You recently finished 13th at the Tiszaujvaros World Cup. Were you happy with your race (s)? It is quite the event and everyone seems to love the prelim/final format. Were you a fan?
I am very happy with my Tiszy finish! I have raced a number of World Cups, but that one was probably the most competitive, and with the heats and finals set-up, it was definitely the most intense. The first day has a lot of energy to it, as everyone knows they have to go hard to make the final, but they don’t want to burn all their matches. The second day everyone is just dreading doing the swim again (3 laps around a tiny lake, with the first turn buoy only 100 meters away!), and so the energy is a lot different from a usual race. Honestly, it was an amazing experience, but so painful, and I’m not sure if I’ll ever want to do it again.
Tiszy was probably good preparation for a fast and furious swim—with Edmonton being a sprint I am sure the pace will be on from the start?
Yes Tiszy was the perfect prep for Edmonton. After doing two sprint races back to back, in what felt like 40C heat, doing one seems like a breeze.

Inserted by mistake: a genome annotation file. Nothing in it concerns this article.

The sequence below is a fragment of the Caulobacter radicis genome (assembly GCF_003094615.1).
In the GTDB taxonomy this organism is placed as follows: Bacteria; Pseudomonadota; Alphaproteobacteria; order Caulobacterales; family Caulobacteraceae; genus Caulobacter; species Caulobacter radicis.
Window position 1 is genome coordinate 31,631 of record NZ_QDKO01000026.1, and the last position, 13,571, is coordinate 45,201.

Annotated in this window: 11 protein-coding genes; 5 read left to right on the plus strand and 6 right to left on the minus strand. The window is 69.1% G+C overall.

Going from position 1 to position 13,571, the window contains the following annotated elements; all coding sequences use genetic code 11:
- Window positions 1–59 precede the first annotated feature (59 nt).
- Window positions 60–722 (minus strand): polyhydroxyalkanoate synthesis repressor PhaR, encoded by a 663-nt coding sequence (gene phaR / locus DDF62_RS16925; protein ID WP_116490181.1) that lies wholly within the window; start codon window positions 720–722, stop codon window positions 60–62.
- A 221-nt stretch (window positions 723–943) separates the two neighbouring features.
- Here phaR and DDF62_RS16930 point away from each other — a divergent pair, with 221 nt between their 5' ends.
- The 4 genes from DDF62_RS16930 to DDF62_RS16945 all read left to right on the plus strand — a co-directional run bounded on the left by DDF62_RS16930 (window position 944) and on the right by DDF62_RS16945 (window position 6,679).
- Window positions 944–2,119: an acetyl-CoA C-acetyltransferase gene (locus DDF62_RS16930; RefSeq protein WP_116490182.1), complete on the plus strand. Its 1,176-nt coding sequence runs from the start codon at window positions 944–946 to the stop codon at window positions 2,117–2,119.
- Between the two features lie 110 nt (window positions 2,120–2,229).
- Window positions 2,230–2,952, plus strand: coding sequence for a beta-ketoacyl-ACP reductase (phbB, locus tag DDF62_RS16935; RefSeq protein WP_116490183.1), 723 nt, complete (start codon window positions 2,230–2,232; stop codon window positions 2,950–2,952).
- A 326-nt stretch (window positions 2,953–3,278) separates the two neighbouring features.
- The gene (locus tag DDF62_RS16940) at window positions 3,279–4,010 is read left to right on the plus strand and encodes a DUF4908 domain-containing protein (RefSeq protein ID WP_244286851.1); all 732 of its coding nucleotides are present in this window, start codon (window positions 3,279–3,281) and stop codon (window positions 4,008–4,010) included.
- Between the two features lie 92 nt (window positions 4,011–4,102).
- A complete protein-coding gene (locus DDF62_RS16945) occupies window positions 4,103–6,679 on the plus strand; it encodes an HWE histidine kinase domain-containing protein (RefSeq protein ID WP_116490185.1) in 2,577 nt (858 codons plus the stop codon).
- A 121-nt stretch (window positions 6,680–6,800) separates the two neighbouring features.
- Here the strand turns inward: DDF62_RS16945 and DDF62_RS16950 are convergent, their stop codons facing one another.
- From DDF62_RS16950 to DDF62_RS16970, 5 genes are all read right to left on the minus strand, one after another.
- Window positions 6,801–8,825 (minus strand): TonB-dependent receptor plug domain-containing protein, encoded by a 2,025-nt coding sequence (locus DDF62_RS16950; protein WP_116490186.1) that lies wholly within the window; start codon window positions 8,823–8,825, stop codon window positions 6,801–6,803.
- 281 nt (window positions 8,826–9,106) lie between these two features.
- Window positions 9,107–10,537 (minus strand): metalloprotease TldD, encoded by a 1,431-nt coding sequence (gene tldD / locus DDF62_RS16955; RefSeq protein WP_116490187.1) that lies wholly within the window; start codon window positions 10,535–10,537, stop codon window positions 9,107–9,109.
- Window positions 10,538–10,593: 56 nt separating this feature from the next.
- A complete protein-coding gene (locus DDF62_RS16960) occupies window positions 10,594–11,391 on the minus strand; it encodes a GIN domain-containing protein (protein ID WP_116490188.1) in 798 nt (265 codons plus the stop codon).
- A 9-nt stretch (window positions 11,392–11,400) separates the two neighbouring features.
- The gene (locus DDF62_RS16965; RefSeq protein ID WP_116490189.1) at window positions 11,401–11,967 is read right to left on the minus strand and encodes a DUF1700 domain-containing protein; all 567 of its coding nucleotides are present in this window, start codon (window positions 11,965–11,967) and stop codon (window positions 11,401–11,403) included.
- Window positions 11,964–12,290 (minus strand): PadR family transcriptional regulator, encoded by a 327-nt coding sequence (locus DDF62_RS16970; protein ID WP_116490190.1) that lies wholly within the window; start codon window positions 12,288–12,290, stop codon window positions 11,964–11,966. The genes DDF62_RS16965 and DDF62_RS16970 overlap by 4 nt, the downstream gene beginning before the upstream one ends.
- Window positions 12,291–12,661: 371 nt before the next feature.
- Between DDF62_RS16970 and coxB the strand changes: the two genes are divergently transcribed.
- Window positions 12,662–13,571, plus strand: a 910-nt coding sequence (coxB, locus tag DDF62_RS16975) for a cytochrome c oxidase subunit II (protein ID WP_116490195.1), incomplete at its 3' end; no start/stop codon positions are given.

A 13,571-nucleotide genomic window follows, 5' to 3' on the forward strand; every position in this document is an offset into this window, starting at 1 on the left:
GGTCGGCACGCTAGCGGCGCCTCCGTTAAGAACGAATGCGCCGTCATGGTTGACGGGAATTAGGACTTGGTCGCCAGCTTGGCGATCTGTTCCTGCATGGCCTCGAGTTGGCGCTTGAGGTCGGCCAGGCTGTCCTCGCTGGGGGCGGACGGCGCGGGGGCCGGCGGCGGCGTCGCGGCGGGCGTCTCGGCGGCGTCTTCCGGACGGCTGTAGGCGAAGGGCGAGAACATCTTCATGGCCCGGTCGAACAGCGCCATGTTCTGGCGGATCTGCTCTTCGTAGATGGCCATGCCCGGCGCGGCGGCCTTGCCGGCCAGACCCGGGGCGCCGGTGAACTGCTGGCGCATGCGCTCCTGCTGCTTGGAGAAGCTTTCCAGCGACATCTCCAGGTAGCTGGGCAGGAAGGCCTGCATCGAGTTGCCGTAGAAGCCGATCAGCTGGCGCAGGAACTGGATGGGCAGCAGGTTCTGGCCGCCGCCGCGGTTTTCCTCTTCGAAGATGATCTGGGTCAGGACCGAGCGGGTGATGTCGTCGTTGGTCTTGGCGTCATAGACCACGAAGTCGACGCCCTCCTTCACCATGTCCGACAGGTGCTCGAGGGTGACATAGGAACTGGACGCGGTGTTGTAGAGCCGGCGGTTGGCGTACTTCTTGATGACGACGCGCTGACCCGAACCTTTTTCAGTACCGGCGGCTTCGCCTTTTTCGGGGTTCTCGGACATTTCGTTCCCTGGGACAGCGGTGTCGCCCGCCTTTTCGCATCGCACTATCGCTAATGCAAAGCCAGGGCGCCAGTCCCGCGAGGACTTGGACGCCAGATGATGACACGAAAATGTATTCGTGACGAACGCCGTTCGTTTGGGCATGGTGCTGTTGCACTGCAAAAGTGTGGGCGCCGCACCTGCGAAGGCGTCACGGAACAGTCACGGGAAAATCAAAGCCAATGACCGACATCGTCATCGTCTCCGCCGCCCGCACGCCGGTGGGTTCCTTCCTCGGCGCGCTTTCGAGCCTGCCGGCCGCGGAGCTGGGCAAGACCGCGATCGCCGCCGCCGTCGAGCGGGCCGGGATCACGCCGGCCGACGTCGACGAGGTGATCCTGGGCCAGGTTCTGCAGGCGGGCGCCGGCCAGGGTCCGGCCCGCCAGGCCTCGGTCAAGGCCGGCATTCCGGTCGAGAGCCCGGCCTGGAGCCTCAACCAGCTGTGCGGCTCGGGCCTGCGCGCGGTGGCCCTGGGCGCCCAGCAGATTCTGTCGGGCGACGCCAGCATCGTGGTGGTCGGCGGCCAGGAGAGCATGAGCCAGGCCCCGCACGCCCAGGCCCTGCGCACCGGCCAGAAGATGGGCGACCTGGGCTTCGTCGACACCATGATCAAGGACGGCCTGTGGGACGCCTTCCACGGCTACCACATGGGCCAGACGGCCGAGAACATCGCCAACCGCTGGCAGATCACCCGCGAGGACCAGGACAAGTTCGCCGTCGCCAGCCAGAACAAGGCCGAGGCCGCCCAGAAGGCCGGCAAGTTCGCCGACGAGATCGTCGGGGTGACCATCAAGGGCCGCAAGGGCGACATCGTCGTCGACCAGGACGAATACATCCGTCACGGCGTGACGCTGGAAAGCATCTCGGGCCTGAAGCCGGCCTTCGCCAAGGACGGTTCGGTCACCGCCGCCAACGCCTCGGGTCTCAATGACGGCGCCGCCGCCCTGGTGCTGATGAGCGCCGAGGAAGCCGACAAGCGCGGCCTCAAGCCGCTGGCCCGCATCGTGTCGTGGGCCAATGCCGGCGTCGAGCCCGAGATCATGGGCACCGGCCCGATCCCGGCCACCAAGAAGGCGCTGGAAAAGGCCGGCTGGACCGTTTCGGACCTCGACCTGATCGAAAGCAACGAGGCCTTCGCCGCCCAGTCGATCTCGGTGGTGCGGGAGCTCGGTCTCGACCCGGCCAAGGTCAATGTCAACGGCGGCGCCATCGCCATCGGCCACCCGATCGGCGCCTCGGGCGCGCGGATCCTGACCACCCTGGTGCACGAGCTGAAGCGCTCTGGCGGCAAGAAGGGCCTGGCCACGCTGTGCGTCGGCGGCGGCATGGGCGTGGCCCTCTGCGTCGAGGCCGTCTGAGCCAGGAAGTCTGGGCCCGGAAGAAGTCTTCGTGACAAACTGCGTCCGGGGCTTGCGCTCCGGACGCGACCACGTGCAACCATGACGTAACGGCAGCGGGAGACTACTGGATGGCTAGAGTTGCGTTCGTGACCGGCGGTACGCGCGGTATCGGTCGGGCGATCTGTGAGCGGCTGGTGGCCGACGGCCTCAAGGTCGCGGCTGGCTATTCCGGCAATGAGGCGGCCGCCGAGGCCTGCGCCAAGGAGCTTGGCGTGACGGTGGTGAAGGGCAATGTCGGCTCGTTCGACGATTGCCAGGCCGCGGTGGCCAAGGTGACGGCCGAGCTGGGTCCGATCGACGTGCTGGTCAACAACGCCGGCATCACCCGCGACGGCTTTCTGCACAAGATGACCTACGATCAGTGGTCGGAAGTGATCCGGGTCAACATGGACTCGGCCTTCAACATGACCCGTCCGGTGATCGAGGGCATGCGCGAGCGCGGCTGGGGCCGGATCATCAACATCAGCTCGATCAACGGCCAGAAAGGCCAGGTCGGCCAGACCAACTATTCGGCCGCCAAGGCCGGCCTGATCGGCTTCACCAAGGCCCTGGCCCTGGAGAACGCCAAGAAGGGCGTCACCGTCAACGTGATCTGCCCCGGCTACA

You have raced in big races before like Grand Final U23 competitions, but is this WTS start in your home country extra exciting?
This race in Edmonton is extra exciting for me because it will be my first WTS! It is also really close to my hometown, so I think I’ll have a decent sized cheer squad. I’ve raced in Hawrelak Park in Edmonton since I was ten years old, so it’ll feel like going home.
I’m looking forward to this weekend. This has been my first year I have raced on the WTS circuit and I’m learning a lot of what this level requires. Edmonton fits in nicely for the lead up into Chicago. I just moved to Victoria, Canada, which makes it an easy trip to Edmonton. With it being a sprint it will be good to get in one more race and tune up leading into Chicago. I’m going in just focusing on the process of the race and what I need to do. If I can hit all the little things then the end outcome will follow. Since it’s a sprint there is little margin for error and things like transition and positioning become even more important. So those will be two areas of focus for me this weekend. Chicago has been a race I have been looking forward to since it was announced two years ago as I grew up just outside of Chicago. My coach Jono Hall and I have decided to race the U23 race with it being my final year in that category. It’s a once in a lifetime opportunity to race a World Championships in front of a home crowd with a lot of my friends and family being able to come.
The Triathlon Preview Show
This weekly podcast is your source for all information related to upcoming races in the world of Professional Triathlon. We will bring you analysis on how the races could play out, start list updates and input from the Professional athletes themselves. Hosted by Zach Miller, age group athlete and triathlon enthusiast and featuring input from Emily Cocks, a professional triathlete herself.
Episode 6 features the WTS Edmonton preview with Jarrod Shoemaker